February 10, 2022

The Smart Technology Helping Seniors To Age In Place 

Contents

  • 1 Medication dispensers
  • 2 Home safety
  • 3 Emergency response systems

Technology has decreased loneliness among seniors, according to the American Psychological Association (APA). This is great news for the 27% of seniors in the U.S. who live alone. But to age in place successfully, you need to team up social technology with smart devices. Here are the ones that make the biggest difference to seniors.

Medication dispensers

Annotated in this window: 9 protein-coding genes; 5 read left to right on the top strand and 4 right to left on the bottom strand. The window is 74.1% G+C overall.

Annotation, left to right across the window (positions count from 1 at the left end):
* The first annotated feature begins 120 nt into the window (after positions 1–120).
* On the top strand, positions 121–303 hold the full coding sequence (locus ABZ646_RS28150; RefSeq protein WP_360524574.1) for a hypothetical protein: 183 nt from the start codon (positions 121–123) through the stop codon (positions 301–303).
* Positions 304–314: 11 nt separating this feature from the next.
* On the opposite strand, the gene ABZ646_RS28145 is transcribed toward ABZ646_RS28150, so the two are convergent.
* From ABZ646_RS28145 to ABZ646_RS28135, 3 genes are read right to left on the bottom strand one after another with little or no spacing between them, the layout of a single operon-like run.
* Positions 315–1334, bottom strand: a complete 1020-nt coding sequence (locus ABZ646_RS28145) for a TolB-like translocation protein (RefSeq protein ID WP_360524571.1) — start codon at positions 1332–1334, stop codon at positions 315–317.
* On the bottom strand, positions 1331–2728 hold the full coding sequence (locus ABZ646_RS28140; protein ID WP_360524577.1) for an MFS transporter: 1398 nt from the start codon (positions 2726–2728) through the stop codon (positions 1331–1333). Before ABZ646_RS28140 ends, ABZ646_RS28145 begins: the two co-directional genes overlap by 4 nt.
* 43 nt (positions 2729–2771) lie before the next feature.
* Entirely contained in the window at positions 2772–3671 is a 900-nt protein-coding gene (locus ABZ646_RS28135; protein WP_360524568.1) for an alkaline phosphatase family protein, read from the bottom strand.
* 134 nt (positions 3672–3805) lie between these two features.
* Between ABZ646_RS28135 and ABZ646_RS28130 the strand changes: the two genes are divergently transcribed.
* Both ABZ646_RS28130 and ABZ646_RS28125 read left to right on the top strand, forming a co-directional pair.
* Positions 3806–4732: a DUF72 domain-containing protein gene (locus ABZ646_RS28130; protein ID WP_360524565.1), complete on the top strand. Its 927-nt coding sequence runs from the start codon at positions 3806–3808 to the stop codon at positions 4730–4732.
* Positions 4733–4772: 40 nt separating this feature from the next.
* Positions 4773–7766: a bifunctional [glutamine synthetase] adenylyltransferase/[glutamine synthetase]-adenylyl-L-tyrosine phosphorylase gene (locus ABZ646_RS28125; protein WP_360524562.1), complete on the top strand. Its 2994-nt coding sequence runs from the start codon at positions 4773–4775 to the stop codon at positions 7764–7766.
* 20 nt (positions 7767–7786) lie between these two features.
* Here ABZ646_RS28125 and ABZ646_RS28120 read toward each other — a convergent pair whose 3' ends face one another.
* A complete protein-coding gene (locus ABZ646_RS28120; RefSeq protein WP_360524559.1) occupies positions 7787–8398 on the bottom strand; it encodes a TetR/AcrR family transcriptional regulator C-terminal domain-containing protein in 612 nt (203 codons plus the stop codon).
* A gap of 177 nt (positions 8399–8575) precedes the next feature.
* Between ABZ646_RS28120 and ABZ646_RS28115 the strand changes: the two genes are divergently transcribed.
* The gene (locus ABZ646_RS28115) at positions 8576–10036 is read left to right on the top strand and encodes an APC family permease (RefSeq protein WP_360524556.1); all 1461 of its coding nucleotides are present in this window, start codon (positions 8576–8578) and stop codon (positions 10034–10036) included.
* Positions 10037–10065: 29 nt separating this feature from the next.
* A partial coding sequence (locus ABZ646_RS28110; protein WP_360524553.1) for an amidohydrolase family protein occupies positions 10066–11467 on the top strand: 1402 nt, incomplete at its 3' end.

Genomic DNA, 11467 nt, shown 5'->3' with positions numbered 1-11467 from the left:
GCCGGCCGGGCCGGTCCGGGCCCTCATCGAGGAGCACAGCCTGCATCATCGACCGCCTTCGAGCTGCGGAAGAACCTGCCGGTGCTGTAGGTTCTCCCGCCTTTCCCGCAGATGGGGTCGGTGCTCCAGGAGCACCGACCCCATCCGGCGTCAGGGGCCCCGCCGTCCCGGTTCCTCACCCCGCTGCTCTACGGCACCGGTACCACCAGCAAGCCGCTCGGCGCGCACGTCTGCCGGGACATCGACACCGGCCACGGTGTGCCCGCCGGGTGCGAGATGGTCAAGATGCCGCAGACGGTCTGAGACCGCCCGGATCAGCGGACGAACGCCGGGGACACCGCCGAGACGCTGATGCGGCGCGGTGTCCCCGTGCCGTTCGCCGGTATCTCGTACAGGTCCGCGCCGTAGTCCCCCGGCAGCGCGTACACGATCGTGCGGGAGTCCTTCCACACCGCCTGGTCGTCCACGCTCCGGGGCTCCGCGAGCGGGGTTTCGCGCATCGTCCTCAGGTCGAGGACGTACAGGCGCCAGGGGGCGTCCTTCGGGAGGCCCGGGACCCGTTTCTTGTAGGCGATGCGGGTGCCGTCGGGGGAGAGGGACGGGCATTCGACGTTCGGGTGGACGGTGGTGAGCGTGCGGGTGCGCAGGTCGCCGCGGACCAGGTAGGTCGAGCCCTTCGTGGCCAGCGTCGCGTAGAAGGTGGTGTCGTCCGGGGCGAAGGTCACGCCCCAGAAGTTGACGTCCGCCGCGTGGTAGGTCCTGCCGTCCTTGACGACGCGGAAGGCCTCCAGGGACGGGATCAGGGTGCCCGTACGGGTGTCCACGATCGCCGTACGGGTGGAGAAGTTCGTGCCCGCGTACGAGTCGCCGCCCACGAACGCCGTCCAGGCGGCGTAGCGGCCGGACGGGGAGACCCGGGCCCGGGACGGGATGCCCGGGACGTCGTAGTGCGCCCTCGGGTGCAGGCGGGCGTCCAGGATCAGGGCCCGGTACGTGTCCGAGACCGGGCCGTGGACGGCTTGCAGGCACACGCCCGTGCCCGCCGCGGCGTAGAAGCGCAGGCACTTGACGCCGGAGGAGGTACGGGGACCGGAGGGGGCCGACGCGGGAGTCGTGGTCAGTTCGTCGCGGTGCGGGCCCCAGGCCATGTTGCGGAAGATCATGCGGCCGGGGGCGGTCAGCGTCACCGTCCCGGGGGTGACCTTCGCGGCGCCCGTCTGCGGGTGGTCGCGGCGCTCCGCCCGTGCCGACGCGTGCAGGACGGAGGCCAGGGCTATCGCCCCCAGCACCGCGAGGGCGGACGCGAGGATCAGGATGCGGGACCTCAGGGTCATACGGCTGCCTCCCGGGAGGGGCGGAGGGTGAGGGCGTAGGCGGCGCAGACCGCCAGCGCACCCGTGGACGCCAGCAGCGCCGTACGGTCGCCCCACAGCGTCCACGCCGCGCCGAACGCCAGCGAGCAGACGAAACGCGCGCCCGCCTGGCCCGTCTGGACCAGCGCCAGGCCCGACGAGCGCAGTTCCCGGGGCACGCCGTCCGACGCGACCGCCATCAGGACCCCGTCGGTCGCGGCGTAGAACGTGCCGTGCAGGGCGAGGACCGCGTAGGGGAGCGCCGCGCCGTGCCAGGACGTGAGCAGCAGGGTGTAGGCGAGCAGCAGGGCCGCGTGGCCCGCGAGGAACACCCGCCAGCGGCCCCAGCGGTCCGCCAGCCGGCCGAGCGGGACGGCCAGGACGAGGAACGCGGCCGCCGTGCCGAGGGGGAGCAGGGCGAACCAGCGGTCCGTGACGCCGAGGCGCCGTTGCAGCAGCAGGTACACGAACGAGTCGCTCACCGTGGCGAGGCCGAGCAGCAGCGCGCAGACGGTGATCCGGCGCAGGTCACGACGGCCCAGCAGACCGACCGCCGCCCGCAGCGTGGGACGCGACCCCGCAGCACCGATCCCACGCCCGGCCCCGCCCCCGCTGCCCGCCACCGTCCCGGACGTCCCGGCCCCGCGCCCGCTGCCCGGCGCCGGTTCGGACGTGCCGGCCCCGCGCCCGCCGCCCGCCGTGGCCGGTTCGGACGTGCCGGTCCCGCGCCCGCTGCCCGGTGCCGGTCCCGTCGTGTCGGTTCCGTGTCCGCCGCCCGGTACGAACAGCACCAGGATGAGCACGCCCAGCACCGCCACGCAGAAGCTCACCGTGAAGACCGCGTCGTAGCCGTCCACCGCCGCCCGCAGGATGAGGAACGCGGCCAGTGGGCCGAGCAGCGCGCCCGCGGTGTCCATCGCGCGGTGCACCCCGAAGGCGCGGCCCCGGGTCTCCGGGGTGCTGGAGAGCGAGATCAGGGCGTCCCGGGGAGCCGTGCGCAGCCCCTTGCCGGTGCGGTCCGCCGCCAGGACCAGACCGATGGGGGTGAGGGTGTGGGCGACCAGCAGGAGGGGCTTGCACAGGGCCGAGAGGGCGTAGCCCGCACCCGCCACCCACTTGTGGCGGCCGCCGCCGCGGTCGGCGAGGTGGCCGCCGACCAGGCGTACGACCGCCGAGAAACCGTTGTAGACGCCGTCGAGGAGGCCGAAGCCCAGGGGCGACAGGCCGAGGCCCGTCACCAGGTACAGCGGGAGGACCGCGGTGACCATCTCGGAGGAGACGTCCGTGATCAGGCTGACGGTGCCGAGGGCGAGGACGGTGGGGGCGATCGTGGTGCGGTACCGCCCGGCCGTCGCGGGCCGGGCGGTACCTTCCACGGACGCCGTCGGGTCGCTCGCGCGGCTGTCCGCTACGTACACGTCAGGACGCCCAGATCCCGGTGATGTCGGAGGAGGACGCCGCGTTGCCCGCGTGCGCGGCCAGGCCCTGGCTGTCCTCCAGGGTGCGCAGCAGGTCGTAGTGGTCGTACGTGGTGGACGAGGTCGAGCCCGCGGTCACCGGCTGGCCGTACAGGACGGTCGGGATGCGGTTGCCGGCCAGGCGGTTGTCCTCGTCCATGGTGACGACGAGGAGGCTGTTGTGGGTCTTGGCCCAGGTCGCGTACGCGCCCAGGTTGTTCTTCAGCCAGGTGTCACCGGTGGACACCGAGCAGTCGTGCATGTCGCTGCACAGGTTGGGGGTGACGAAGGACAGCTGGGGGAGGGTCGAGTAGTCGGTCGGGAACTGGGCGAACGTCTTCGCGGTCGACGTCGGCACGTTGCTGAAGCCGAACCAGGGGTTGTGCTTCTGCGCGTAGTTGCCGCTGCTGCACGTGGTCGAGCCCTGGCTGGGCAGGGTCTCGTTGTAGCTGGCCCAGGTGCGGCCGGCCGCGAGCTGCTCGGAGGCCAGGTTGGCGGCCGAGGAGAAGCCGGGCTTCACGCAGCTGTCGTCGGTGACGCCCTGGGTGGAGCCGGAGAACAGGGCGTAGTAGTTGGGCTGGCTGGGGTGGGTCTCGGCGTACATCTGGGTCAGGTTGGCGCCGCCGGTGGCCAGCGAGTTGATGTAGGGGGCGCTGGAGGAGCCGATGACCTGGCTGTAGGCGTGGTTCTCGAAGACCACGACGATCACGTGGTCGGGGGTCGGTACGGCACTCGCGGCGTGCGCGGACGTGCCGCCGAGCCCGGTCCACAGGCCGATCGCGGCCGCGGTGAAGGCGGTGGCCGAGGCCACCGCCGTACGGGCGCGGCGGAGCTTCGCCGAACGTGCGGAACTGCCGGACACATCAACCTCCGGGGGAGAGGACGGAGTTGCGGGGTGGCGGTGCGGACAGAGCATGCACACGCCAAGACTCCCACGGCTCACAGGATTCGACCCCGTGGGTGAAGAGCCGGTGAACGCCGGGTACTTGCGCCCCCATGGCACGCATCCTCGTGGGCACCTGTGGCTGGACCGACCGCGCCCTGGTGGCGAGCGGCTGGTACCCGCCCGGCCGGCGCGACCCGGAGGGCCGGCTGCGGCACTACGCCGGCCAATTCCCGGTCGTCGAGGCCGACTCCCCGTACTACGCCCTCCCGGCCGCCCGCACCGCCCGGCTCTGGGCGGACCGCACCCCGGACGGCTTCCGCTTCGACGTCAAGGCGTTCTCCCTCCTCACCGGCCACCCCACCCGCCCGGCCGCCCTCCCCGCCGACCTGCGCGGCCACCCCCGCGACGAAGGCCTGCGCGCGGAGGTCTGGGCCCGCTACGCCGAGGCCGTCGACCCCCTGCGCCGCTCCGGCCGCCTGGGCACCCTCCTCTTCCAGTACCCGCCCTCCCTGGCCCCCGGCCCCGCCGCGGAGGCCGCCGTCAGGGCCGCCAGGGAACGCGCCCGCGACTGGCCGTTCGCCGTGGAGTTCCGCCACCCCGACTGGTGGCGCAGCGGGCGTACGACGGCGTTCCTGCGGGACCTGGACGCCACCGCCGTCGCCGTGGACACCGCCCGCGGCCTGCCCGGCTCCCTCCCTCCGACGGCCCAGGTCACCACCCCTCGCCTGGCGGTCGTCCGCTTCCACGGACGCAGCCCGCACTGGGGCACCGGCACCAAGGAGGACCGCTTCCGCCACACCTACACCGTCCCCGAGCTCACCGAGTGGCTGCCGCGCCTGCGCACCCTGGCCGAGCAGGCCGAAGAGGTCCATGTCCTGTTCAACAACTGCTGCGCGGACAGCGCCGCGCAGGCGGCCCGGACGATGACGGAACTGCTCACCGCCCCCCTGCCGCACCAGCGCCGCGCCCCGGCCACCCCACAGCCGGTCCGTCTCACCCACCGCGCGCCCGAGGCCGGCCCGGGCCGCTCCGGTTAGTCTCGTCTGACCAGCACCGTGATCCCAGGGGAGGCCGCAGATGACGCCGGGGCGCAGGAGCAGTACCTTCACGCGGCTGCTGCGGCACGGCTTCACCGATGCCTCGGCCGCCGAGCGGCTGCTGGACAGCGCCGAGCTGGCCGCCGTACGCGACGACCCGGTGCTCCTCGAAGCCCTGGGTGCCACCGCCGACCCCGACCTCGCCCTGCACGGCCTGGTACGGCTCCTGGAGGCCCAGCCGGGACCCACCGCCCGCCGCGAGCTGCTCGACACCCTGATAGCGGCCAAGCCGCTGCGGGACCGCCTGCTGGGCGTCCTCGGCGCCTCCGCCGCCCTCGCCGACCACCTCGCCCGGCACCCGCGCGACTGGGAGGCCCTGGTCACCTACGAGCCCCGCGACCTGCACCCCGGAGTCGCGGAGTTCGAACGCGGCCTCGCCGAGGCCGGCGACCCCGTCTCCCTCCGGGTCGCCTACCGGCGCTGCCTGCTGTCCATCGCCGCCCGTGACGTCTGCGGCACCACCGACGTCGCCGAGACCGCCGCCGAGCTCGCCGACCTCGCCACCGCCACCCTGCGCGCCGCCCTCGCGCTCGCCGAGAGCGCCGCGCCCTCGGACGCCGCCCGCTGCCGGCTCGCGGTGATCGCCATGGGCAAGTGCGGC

Technology has decreased loneliness among seniors, according to the American Psychological Association (APA). This is great news for the 27% of seniors in the U.S. who live alone. But to age in place successfully, you need to team up social technology with smart devices. Here are the ones that make the biggest difference to seniors. Medication dispensers 55% of aging individuals don’t take their medication as prescribed, according to the Department of Health and Human Services. Regardless of whether they’re taking too much, not enough, or no medication at all, it’s a big risk to their health. Smart medication dispensers ensure that the correct medication is given to the patient at the touch of the button. They even organize and schedule the next dosage. This technology links up to apps that can be downloaded by a family member or caregiver. If a dosage is skipped, a notification will be sent alerting the individual to take action. Home safety A review of senior housing found that 65% had at least one safety issue within their home. Smart technology can make these homes safer, though. For example, smart home locks mean seniors don’t have to worry about keys or forgetting to secure their home when they’re out as they lock automatically. Smart lighting in a senior’s property can be set so that it comes on at certain times. This decreases the chance of a fall or injury. They can also be turned on and off remotely to help keep energy bills down. Energy bills are sky-high at the moment and seniors often go without to save themselves money. But as this poses a risk to their health, it’s good that smart technology can be used to keep costs to a minimum. Emergency response systems Around 55% of senior falls happen in the home. Research has found that 80% of seniors can’t get up unassisted after a fall. Emergency response systems have been used for years by vulnerable people and involve individuals pressing a button when they need assistance. But smart technology has made these devices handier than ever. Sensors are now built into this tech which detects when the wearer has fallen over. An alert is then triggered to an emergency call center so help can be dispatched instantly. This keeps all seniors safe in their homes and ensures all falls, no matter how minor or serious, are attended to. Most seniors wish to age in place. Today’s smart technology makes this easier and safer than ever and should be used in as many parts of the home as possible.